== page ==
The thing about Jeffrey Eugenides’ writing is that every paragraph has been crafted such that at least one true sentence, or one true image, resides in each. The result is that his book, The Marriage Plot, is such a satisfying read.
This excerpt describes the heroine, Madeleine, studying for the Graduate Record Examination (GRE) as she typically casts a wide net in preparing for the world after graduation.
She studied for the GRE using a sample booklet. The verbal section was easy. The math required brushing up on her high school algebra. The logic problems, however, were a defeat to the spirit.
“At the annual dancers’ ball a number of dancers performed their favourite dance with their favourite partners. Alan danced the tango, while Becky watched the waltz. James and Charlotte were fantastic together. Keith was magnificent during his foxtrot and Simon excelled at the rumba. Jessica danced with Alan. But Laura did not dance with Simon. Can you determine who danced with whom and which dance they each enjoyed?”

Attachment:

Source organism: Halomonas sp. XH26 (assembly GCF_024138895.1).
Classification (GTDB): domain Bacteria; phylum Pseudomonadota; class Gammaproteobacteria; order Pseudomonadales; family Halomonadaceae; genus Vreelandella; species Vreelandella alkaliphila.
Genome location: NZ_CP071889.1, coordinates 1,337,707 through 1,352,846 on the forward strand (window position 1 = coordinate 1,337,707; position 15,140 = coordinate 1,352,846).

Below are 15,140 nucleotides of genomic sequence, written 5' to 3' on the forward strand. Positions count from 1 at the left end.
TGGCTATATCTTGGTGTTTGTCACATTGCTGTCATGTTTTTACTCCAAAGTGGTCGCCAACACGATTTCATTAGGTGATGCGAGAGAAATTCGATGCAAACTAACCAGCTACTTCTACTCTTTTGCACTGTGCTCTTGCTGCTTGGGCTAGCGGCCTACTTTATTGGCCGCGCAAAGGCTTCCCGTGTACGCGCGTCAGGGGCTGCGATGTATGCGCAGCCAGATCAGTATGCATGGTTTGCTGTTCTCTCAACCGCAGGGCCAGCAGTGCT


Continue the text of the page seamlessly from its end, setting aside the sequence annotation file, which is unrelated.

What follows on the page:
Logic wasn’t something Madeleine had been expressly taught. It seemed unfair to be asked about it. She did as the book suggested, diagramming the problems, placing Alan, Becky, James, Charlotte, Keith, Simon, Jessica, and Laura on the dance floor of her scrap paper, and pairing them according to the instructions. But their complicated transit wasn’t a subject Madeleine’s mind naturally followed. She wanted to know why James and Charlotte were fantastic together, and if Jessica and Alan were going out, and why Laura wouldn’t dance with Simon, and if Becky was upset, watching.
This is precisely how I think also.